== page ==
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How the CIA Went off the Rails on Torture and Kidnapping, and No One Is Responsible

Former CIA counsel John Rizzo's book, 'Company Man' reveals an astonishing capacity for denial.

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In Italy, a court in Milan convicts 26 CIA agents and persons working with them for kidnapping, over their “snatch” operation targeting an Egyptian cleric who was already the subject of an Italian criminal justice probe. Their prisoner was whisked away, using a U.S. Air Force Base, to Egypt, where he was tortured through a CIA proxy-detention program. The convictions are sustained on appeal, even as the U.S. attempts to protect the CIA’s station chief in Rome with a claim of diplomatic immunity.

In Poland, criminal probes continue to identify CIA agents who set up a black site at a villa in Stare Kiejkuty, in the lake district three hours north of Warsaw, a CIA outpost that Rizzo once visited. Arrest warrants are issued for the CIA personnel involved, criminal charges are opened against their Polish collaborators.

Across the frontier, in Lithuania, another CIA black site is exposed and investigated by civil-rights activists. In February a court in Vilnius issued a mandate to the prosecutors to open a criminal probe of torture that may have occurred in that black site.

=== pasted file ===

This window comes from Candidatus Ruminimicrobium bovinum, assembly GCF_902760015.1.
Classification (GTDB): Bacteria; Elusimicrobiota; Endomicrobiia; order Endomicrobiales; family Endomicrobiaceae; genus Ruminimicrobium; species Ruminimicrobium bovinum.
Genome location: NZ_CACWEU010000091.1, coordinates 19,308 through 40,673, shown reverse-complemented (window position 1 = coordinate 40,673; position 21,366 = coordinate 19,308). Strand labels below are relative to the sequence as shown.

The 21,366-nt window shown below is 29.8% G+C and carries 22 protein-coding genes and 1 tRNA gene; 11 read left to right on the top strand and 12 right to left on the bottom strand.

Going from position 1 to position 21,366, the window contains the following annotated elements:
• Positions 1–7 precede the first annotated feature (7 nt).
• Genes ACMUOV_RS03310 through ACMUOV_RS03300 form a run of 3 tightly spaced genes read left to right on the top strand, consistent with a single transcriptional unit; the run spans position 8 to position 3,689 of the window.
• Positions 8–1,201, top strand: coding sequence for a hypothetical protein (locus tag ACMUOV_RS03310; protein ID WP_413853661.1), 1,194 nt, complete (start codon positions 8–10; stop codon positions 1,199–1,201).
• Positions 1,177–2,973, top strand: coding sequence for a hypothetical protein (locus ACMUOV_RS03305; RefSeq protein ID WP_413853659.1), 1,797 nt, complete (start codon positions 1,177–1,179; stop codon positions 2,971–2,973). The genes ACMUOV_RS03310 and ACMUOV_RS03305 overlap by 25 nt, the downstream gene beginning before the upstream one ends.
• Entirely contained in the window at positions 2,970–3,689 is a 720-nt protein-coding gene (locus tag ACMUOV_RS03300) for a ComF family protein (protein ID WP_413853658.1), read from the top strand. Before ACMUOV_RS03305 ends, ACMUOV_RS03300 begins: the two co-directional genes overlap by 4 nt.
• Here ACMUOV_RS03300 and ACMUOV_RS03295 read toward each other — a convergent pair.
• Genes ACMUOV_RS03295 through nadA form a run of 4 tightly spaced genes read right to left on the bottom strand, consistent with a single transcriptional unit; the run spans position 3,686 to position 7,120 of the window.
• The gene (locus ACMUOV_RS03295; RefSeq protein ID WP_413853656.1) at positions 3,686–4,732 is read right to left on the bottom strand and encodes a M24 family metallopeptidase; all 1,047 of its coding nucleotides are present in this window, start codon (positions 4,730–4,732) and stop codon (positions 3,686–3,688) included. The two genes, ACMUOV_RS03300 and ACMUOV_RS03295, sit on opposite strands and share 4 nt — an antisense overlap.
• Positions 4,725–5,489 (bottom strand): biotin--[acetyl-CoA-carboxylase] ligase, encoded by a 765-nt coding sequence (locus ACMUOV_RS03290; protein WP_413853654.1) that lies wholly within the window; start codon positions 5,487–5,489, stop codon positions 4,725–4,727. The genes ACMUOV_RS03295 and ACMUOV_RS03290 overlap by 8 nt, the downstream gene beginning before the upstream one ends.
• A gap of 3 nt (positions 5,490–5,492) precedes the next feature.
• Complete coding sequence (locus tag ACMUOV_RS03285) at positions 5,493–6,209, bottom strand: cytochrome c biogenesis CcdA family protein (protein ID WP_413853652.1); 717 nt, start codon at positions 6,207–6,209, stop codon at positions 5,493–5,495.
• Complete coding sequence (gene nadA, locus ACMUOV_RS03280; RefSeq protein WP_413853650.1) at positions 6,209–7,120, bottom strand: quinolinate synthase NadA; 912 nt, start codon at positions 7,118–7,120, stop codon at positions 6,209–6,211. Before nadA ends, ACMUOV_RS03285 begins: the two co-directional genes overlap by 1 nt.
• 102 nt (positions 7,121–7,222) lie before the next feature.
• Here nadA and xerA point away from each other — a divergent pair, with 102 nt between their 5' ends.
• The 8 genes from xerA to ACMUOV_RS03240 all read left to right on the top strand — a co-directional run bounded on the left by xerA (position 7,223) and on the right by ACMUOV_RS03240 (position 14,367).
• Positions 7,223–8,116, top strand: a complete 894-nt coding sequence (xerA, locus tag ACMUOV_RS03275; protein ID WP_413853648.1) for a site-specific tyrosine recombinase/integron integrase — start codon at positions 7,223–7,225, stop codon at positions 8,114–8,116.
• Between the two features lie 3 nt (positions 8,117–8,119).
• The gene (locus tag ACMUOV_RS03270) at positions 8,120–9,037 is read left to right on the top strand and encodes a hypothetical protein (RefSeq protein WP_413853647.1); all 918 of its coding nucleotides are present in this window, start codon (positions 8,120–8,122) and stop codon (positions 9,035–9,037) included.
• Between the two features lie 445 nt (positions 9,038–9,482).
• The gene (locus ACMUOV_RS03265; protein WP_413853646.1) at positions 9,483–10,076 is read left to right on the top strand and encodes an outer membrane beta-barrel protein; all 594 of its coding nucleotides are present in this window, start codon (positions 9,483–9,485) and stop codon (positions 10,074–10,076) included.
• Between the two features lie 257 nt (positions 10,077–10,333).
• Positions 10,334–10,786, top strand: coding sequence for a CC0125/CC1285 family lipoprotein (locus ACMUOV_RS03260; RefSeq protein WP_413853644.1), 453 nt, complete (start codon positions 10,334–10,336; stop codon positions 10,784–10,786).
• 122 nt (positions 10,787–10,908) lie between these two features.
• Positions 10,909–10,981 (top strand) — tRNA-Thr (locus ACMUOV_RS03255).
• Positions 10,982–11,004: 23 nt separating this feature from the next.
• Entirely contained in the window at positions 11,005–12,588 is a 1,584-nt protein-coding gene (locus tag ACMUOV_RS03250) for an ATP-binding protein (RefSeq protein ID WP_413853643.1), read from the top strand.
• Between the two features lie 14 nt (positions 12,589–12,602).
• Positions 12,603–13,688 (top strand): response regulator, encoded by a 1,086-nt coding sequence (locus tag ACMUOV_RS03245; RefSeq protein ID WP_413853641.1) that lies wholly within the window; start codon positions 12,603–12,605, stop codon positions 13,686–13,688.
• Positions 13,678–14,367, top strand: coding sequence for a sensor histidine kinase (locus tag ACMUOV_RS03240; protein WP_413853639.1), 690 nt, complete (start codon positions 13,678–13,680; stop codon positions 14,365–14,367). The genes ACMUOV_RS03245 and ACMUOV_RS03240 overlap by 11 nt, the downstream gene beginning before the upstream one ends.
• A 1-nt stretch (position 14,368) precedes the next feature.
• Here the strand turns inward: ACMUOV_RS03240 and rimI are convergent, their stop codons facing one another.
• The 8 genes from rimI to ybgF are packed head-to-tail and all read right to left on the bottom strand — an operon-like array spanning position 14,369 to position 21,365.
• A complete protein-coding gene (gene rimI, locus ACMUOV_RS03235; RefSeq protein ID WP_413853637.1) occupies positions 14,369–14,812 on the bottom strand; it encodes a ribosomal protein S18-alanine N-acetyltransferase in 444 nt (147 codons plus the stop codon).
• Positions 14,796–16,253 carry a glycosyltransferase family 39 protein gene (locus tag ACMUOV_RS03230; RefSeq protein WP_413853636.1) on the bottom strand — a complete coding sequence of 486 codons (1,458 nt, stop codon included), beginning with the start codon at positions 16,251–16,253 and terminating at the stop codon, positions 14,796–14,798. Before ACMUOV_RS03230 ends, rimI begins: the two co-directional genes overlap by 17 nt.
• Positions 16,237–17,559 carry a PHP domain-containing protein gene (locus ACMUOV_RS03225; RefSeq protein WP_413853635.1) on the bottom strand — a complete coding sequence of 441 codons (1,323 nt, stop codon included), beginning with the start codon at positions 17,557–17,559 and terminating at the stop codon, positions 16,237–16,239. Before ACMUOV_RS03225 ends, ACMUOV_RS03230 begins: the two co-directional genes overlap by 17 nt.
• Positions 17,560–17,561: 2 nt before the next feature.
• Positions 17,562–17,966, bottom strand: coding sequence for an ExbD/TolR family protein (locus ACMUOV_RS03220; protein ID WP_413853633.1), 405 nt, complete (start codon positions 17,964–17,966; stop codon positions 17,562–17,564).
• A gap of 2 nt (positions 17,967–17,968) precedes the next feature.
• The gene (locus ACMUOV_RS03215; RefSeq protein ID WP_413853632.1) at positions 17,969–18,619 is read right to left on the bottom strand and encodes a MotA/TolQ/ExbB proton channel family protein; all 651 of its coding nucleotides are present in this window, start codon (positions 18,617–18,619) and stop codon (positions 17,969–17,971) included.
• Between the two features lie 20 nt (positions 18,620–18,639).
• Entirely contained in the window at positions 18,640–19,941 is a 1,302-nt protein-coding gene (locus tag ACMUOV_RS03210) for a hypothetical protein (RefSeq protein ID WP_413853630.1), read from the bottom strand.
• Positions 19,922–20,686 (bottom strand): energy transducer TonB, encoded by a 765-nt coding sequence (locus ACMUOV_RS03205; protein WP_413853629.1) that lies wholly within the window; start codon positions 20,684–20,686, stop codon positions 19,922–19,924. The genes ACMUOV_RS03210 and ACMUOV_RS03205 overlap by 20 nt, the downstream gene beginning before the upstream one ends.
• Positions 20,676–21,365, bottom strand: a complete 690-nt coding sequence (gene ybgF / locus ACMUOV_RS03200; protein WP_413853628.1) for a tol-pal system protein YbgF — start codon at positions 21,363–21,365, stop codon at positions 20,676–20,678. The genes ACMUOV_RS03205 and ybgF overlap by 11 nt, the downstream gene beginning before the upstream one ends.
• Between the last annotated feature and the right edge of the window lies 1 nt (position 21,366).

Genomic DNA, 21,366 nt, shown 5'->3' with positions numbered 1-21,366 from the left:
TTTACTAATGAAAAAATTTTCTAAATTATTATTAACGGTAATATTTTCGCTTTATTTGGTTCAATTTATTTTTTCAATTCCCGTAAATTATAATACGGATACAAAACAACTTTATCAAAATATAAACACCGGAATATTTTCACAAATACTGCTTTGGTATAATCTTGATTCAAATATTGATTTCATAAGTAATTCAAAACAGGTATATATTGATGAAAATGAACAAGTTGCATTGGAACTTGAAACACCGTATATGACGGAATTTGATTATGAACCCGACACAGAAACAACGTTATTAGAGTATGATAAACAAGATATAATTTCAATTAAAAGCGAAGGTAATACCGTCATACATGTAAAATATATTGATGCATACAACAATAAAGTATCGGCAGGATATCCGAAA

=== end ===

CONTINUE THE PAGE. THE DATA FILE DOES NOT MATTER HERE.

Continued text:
In Strasbourg, Europe’s highest court found an innocent German greengrocer had been abducted and tortured by the CIA in Macedonia in a case of mistaken identity. The court cited and chided the Macedonian authorities for failing to open a criminal probe and pursue the perpetrators — now high-ranking CIA officials, including the head of the agency’s counterterrorism center.

The prosecutors in all these cases, and in other cases pending in Spain, the U.K. and Australia, trade notes tracking the CIA personnel involved, their pseudonyms, their use of credit cards, frequent-flyer accounts and other data in the expectation of some day making arrests. This leaves the agency personnel unable to leave the United States, facing potentially heavy jail terms — and all at the hands of core U.S. allies who enthusiastically supported the war on terror and previously worked closely with the CIA.

All of these developments flow from John Rizzo’s legal advice at the CIA, but you will strain to find the most fleeting mention of them in his book. If this book does give us a glimpse into the mind of the CIA lawyer, what it reveals is a capacity for self-denial and willingness to ignore inconvenient truths that indeed define John Rizzo as a “company man.”

Scott Horton is a fellow at The Nation Institute and a contributing editor at Harper’s.